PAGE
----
Head Coach Dan Hawkins
“I just think that is the assumption sometimes, people think ‘Oh hey they are going to drop off.’ Well, it’s Division I football, there are scholarships, there are other guys that can play, and they will have other guys that can play. So I think to make that assumption [is wrong], and again if you watch their offensive line, they are pretty good up front. You know, guys like you and I could probably get some yards in there. They do a nice job of blocking people, they will have capable backups, and they have a good system. They aren’t just going to let you lay in there and hammer on people. Their quarterback is doing a nice job and they’ve got good receivers, I just think you can overplay that sometimes.”
ON WHETHER TEAM MORALE HAS IMPROVED AFTER A WIN—“Maybe to some degree, but it was kind of like “Groundhog Day.” You know, you wake up and go ‘Geez, we turned the ball over down there, we could have scored another touchdown [and we could have tried] to get a return going on [our] punt and kickoff return teams,’ so its always easier said than done, but I think you have to stay out of the gutter and off of the mountain top and stay in the middle and keep plugging.
“I think they were a little bit better, obviously it’s a boost in confidence, a little bit more reaffirming that way. But again, we always try to be fairly consistent in what we are doing, and not get too caught up in the highs and the lows of all that. Just try to carry that message through and I think they are pretty good about that.”
ON QB BERNARD JACKSON TAKING NO CREDIT FOR THE WIN AGAINST TEXAS TECH—“Yeah, he is a great kid and I think any great quarterback should take that approach and pass the credit and take the blame. I think that is a mark of a great leader and again, that kid continues to persevere and that is another testament to his growth. You know, I don’t really know who all he was last year or the previous years, so it is hard for me to totally judge that. I think he has certainly shown a little more maturity in terms of his approach to things. I think he is growing up and understanding his role; both as a father and a student and a football player and how all of that comes together, and accepting his niche and working to improve it. Every defensive coach will tell you that a quarterback that can run with the ball is a little scary. Clearly he can get out of some jams and make some big things happen, and I think it has some effects in other ways where you start looking at defenses and how they play against us. There is some concern about him running the football, so that eliminates some of the stuff they do up front. When you start getting into the coverage aspect of things, teams that want to play man now have to account for the quarterback. I think it has a residual effect of the rest of the offense as well, but you always have to account for a guy when he can run.”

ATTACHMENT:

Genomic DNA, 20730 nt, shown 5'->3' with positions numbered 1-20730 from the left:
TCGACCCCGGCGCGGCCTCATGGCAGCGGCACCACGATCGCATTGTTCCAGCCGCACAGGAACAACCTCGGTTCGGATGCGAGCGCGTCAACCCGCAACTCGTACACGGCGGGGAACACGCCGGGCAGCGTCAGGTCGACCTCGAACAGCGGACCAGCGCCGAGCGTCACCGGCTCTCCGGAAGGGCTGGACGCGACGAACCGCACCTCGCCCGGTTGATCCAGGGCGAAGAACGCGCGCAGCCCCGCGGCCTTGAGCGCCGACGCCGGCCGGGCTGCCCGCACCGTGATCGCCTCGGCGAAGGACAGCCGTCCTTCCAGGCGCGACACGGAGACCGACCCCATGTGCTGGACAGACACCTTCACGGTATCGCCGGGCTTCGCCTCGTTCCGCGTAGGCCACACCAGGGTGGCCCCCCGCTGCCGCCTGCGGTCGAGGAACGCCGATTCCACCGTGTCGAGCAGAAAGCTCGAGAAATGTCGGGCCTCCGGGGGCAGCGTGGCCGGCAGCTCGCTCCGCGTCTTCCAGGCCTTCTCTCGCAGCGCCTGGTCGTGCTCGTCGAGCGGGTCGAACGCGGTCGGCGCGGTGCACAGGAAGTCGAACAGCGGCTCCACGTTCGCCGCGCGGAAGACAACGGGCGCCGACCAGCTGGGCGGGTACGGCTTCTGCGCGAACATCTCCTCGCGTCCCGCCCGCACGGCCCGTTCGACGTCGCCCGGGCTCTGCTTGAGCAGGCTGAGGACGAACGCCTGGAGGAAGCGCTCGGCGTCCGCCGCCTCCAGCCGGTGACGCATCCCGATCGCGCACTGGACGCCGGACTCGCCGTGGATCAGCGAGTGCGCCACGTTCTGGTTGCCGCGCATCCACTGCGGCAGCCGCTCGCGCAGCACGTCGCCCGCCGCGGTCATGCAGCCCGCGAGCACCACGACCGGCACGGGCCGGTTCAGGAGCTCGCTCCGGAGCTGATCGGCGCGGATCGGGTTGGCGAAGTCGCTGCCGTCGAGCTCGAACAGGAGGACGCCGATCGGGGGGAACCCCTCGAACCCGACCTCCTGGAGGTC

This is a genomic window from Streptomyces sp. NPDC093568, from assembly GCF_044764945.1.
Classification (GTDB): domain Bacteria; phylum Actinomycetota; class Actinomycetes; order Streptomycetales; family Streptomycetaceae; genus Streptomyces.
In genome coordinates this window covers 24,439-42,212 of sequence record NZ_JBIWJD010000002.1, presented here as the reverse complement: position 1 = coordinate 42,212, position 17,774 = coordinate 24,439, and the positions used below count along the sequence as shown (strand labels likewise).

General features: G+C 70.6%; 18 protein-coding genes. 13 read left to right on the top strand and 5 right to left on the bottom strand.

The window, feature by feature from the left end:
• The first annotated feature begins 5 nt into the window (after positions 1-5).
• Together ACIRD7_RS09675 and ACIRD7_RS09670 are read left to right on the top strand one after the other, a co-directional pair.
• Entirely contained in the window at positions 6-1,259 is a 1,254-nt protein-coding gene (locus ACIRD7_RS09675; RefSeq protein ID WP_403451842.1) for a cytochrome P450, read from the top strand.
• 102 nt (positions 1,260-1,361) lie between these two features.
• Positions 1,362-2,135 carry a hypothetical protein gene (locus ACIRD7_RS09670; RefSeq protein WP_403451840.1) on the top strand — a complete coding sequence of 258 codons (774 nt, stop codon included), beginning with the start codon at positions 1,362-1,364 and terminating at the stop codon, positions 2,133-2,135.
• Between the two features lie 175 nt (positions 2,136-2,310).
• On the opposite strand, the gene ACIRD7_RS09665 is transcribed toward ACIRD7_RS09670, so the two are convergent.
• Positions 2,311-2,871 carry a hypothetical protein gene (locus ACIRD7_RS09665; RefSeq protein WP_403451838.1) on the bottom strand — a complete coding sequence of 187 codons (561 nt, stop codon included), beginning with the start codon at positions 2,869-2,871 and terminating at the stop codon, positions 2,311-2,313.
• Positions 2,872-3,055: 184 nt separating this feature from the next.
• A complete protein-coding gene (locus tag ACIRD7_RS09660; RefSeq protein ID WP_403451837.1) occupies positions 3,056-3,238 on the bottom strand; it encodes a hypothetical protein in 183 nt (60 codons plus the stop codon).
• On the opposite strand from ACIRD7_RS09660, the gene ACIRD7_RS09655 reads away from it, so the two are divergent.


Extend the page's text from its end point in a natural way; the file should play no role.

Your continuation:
ON THE PLAY OF THE OFFENSIVE LINE—“Yeah, they definitely have really done a nice job coming along. Coach [Chris] Strausser has really done a good job, I think, of molding those guys. Again, our style and our system of how we do things is quite a bit different from how they did it before, and that doesn’t make it right or wrong, it just makes it different. You can have—and I say seven, because you usually have two tight ends in the equation somewhere—You can have six of those guys playing great, and doing the exact right thing and one of them does something wrong and they all look bad. So they all have to think and move together and they are doing a nice job of that. And every O-Line coach in
ON DE ABE WRIGHT—“The thing about Abe is what I like to call a “divine spark,” and I think when an individual sort of invests himself in this idea of excellence there is a certain amount of spiritual energy that comes out of that. Abe is one of those guys who totally believes that he deserves to be successful, number one. And he plays with a certain amount of recklessness and joy and innocence that way, and I think that really helps him. He also has some God-given speed and agility and those kinds of things, but he just has a freedom about his soul that allows him to play at a high level most of the time.”
ON OKLAHOMA QB PAUL THOMPSON—“I think he does a nice job, he’s accurate, I think when you look at it and say they’ve got a former wide receiver playing quarterback you might think he would not be that way. But he’s a big, tall kid who can throw it and he’s accurate. He can hurt you with his feet as well, he’s done a really, really good job. I think for most people to think when they lost [former QB] Rhett Bomar they aren’t going to be able to do anything but hand it to Adrian Peterson, that has not been the case at all. They’ve thrown the ball, so he is very good in that area.”